Employee perks and benefits can be some of the most compelling aspects of the hiring process. Great perks and incentives packages can help attract top-notch talent, maintain employee morale and improve overall engagement and satisfaction with the company. They can also boost a company’s image, as exemplified by notable tech companies that have become highly desirable places to work due to their perks packages.
The COVID-19 pandemic has made the value of perks and benefits more important than ever, especially since some employees are now feeling more burnout and lower morale. The ability to work remotely, previously a desirable but relatively uncommon employee perk, is now a requirement for many workers. But what other types of perks have employers offered to workers to boost morale?
Staples surveyed 1,549 Americans on their preferences for perks and incentives in the workplace. The survey ran on July 17, 2020. Respondents weighed in on the effectiveness of various types of employee perks on their motivation, their preferences for more perks against a higher salary, and more.
What Are Employee Perks?
Employee benefits and perks are not interchangeable terms. Typically, an employee benefit is considered to be a non-wage supplement to salaries, such as health insurance, stock options or 401(k) matches, and it tends to cover more basic needs. An employee perk tends to be offered by the employer to make the job more attractive or the working environment better, such as a company car, office snacks or flexible hours.
How Do Employees Value Salary against Perks?
Attractive employee perks may not help retain employees when compensation isn’t factored into the equation. In fact, employees are split basically down the middle on which matters more when it comes to employee morale.
When asked which is the better way to improve employee morale, 50.2% of employees prefer more perks, compared to 49.8% who prefer a higher salary. With such close percentages, what does this mean for employers? What’s best for employee morale may be subjective, but the majority of employees (62.3%) indicate that they would accept a lower salary in exchange for better workplace perks.
However, this preference depends on the demographic of the respondents. Single people and people who don’t have children are the least likely to accept a lower salary in exchange for better workplace perks, whereas married people and people with children are more likely to.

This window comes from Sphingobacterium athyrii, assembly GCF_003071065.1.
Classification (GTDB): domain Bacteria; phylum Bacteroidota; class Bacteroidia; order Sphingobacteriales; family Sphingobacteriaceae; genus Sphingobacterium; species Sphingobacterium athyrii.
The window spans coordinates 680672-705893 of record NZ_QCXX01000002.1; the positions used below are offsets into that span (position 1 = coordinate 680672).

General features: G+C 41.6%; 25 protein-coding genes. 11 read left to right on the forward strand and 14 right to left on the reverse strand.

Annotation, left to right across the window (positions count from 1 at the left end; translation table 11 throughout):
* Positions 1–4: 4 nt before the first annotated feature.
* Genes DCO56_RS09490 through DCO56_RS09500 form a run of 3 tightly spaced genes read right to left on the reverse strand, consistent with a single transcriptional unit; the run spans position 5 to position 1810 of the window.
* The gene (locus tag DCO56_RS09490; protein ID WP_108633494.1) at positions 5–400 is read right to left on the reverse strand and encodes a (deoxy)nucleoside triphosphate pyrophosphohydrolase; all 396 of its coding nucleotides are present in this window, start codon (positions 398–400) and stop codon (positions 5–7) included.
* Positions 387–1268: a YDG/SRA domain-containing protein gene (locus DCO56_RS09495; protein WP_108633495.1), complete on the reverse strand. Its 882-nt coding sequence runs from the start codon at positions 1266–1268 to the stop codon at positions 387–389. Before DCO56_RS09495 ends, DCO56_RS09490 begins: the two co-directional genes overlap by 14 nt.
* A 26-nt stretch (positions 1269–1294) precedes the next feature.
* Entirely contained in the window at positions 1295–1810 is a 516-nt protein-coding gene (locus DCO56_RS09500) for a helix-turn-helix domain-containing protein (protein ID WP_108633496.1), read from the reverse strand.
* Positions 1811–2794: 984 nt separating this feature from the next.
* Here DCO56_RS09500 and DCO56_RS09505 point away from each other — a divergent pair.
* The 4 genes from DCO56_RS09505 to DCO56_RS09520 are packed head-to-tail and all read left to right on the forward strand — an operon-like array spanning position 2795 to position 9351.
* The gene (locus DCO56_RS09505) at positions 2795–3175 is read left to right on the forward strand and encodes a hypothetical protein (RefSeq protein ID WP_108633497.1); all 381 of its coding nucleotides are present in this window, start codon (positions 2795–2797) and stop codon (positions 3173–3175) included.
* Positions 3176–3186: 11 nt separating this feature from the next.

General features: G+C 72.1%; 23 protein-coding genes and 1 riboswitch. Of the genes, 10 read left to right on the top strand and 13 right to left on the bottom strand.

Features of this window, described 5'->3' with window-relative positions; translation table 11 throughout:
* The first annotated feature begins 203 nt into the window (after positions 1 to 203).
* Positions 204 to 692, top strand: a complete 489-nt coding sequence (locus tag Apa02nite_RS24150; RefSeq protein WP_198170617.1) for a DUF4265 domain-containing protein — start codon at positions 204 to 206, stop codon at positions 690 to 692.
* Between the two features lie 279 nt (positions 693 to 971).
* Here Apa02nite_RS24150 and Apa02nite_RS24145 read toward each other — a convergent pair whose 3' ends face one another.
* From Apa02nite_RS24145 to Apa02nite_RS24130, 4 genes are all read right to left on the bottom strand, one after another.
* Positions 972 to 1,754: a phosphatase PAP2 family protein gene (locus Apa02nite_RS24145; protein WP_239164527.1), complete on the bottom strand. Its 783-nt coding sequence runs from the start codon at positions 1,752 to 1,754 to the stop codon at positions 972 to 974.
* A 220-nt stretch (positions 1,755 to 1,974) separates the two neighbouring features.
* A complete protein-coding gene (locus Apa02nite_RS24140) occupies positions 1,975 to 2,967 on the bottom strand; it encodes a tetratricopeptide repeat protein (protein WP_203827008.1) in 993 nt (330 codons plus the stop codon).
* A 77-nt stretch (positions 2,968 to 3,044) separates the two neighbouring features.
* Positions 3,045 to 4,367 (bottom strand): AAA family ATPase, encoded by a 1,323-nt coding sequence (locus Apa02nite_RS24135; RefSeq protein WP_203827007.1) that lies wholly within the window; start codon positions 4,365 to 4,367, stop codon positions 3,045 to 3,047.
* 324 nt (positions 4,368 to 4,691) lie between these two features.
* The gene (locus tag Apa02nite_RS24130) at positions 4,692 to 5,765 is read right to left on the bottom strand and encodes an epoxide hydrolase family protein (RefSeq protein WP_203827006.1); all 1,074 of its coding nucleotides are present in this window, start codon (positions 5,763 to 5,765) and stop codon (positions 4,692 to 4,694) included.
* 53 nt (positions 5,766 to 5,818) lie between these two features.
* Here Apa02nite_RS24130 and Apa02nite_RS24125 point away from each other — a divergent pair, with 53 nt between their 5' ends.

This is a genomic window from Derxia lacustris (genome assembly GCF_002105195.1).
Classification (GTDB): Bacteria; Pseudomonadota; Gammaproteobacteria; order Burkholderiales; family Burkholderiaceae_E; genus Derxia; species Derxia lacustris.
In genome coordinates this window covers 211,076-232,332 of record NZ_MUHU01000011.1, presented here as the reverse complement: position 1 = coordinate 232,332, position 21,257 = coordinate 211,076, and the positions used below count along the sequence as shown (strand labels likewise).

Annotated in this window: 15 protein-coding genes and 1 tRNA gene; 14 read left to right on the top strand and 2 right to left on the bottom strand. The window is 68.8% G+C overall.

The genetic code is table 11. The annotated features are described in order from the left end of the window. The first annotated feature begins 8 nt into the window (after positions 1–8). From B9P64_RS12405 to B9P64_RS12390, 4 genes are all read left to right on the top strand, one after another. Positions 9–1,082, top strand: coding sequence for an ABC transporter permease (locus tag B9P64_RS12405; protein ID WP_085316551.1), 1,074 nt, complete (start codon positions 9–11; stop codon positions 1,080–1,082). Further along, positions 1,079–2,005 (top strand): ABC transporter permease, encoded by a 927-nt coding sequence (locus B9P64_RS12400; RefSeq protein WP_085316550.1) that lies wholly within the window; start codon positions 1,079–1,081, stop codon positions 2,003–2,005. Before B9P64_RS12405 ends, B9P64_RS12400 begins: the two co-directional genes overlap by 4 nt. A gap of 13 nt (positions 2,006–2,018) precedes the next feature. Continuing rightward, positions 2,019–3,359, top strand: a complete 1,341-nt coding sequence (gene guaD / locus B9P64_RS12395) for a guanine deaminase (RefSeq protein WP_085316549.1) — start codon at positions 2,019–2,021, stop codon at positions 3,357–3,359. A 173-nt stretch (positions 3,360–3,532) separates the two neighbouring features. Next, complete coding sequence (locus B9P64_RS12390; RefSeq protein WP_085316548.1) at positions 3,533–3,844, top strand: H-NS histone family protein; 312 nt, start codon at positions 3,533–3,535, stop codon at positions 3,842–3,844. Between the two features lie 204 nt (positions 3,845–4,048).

It’s clear that employees prefer a wider range of perks than a higher salary. But are either of these methods the best way to improve employee morale?
What’s the Best Way to Improve Employee Morale?
Adding more workplace perks is one popular way to improve employee morale (22.3%), and so is performance-based raises (21.5%). All other methods of boosting morale capture less than 10% of the vote, including recognition from supervisors, team-building initiatives, requesting employee feedback and giving spontaneous holidays.
Improving employee engagement and increasing morale isn’t simply about adding more perks or increasing salary. There are many ways an employer can engage and incentivize their employees, including performance-based raises, recognition from supervisors, team-building initiatives and more.
The Most Motivating Types of Employer-Sponsored Perks
|Workplace flexibility perks||38.0%|
|Among single people: 47.4%
Among women: 43.1%
Among men: 33.8%
Among married people: 32.3%
|Continuing education perks||22.5%|
|Lifestyle and entertainment perks||18.9%|
|Health and fitness perks||12.9%|
|Family-focused and childcare perks||7.7%|
Perks and Incentives Most Likely to Convince Exiting Employees to Stay
|Regular remote work||17.1%|
|Paid insurance premiums||9.0%|
|Finance assistance with professional certifications||7.6%|
Perks and Incentives that Employees Consider ‘Must Haves’
|Paid Insurance premiums||33.6%|
|Paid family leave||29.2%|
|Regular remote work||26.4%|
|Finance assistance with professional certifications||26.3%|
Perks and Incentives that Employees Deem ‘Nice to Have” but Not Essential
|Free coffee and snacks||42.3%|
|Gym membership reimbursement||35.1%|
|Onsite fitness classes||30.3%|
|Company car, laptop or phone||30.2%|
Perks and Incentives that Motivate Employees the Least
|Free e-readers and e-books||37.1%|
|Time off to volunteer||26.3%|
|Onsite fitness classes||21.7%|
|Student loan paydowns||20.7%|